While neither Apple nor Russian authorities shed any light on the event, data indicates Apple traffic did go through Russia’s leading telecom company.
For 12 hours, network traffic Apple customers use to access the company’s services was redirected to the network owned by Rostelecom, Russia’s state-owned telecommunications company.
According to the Mutually Agreed Norms for Routing Security (MANRS), an initiative for reducing routing threats, on 26-27 July, Rostelecom started announcing routes for part of Apple’s network, attracting traffic from the internet users trying to access Apple services.
MANRS senior internet tech manager Aftab Siddiqui noted that it’s not clear whether any information was stolen or any services affected, and the ordeal could have happened due to a misconfiguration mistake.
However, if the traffic was rerouted on purpose, the ordeal would point to Russia carrying out a Border Gateway Protocol (BGP) hijacking.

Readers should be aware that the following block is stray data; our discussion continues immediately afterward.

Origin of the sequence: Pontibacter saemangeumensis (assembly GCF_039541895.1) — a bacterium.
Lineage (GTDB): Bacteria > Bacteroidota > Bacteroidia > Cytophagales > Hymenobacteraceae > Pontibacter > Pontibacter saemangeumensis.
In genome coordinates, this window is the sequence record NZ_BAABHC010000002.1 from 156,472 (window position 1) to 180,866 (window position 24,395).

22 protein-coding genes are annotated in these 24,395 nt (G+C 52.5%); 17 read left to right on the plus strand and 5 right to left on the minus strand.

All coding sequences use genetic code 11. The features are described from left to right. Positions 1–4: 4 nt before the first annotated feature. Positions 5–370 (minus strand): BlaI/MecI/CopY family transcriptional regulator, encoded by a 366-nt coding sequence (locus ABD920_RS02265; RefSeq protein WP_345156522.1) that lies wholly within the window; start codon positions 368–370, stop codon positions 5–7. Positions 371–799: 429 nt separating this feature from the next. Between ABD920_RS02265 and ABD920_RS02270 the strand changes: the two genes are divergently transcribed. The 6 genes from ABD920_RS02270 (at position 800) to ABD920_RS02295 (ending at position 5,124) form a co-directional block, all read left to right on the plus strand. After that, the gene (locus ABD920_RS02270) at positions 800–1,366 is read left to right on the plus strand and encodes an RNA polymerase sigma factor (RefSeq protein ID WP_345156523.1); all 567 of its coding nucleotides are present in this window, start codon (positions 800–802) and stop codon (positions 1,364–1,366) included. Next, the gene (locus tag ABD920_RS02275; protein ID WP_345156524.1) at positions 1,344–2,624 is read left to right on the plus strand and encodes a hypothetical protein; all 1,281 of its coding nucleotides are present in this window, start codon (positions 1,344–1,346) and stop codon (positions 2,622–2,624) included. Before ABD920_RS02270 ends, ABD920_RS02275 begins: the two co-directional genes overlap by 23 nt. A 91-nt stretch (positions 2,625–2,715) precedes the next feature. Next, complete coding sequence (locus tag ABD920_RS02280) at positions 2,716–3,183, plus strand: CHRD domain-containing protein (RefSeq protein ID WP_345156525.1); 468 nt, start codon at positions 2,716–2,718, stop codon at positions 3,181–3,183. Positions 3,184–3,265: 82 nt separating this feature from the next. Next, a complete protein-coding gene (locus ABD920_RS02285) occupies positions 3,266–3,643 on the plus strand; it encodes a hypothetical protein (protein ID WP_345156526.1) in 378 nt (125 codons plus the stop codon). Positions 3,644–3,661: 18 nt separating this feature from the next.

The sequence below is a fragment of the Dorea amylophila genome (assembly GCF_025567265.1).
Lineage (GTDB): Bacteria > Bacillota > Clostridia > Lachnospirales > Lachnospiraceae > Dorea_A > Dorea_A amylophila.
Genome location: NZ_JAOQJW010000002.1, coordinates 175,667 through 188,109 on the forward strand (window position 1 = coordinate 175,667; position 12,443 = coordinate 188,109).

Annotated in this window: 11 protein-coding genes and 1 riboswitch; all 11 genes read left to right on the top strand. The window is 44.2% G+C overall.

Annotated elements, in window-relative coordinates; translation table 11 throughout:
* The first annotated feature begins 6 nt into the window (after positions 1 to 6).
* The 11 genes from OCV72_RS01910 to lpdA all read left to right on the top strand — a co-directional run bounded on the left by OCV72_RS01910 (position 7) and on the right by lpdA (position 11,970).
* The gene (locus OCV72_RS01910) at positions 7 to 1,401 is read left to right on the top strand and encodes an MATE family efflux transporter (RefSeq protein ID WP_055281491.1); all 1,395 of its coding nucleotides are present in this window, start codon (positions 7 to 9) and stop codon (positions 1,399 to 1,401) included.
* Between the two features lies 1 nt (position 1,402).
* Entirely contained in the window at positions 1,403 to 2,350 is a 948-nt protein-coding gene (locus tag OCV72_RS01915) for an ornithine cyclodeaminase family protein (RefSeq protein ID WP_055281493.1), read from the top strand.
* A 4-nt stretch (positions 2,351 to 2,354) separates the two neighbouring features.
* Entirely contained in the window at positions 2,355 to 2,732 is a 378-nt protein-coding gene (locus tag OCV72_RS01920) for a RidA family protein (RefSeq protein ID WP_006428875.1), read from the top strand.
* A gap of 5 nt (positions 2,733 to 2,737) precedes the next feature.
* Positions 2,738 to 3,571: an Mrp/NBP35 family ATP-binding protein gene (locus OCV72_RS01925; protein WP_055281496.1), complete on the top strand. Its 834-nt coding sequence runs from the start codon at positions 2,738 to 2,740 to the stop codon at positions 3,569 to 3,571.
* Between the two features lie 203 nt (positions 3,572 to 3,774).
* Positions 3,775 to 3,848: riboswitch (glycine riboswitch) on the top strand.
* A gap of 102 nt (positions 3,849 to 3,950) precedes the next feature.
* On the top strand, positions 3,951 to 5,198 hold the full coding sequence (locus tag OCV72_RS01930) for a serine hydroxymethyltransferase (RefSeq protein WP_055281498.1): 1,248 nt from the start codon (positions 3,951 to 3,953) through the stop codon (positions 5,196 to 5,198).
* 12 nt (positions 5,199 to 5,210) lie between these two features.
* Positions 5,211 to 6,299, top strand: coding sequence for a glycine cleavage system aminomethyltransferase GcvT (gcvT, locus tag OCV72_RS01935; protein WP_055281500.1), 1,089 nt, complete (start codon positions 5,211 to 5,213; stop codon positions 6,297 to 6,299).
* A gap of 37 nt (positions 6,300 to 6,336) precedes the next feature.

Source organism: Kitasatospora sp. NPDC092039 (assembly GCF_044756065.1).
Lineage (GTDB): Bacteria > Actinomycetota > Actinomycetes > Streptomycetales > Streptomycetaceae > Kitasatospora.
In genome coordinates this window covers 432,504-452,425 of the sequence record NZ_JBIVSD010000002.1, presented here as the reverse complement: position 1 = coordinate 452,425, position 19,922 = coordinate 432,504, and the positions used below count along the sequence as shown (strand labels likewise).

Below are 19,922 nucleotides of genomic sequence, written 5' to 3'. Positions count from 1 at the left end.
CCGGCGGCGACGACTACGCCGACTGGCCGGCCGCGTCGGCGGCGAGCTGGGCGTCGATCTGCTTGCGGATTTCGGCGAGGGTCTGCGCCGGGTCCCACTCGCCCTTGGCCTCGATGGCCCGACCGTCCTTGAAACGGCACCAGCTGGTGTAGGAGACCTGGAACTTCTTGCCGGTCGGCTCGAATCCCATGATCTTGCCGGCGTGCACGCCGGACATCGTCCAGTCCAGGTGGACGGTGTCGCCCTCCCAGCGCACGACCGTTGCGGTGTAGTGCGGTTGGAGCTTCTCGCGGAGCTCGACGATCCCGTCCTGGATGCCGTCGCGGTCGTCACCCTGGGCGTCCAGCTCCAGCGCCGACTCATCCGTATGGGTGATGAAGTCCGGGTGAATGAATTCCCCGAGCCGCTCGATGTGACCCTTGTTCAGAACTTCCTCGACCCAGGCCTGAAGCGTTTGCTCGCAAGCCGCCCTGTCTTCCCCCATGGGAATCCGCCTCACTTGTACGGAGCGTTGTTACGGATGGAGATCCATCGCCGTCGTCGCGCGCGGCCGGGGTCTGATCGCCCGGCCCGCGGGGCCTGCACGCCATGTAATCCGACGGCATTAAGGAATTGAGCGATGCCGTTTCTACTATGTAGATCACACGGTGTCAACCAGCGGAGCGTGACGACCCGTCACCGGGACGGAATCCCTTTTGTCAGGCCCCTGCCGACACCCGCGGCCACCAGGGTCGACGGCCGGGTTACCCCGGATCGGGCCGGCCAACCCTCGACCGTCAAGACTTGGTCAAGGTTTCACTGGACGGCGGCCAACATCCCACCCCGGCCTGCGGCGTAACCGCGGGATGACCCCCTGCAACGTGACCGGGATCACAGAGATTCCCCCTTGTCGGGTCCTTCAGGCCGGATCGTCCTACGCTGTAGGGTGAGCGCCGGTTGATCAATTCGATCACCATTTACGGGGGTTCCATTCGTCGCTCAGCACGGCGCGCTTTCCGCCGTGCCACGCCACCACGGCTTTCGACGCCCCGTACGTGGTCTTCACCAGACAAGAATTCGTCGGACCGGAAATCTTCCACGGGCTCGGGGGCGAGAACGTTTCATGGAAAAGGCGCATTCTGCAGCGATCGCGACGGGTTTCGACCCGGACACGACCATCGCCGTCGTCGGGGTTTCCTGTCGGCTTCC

Such a practice occurs when threat actors falsely announce the ownership of groups of IP addresses known as IP prefixes. For example, Cloudflare compares BGP hijacking to changing traffic signs on a freeway to redirect the traffic into incorrect exits.
Siddiqui claims that Rostelecom started announcing a prefix Apple uses. Even though route collectors all over the world noticed the change, Apple’s mitigation techniques didn’t stop Rostelecom from intercepting the traffic.
To solve the issue, engineers at Apple had to assign a more specific prefix to the network traffic the right way.
While the nature of the accident is unclear, this wouldn’t be the first time Rostelecom had performed a BGP hijacking attack. In April 2020, over 200 content delivery networks were redirected through Rostelecom.
Facebook, Akamai, Cloudflare, Amazon, Google, and many other tech giants were among the companies that found their traffic directed to Russia.
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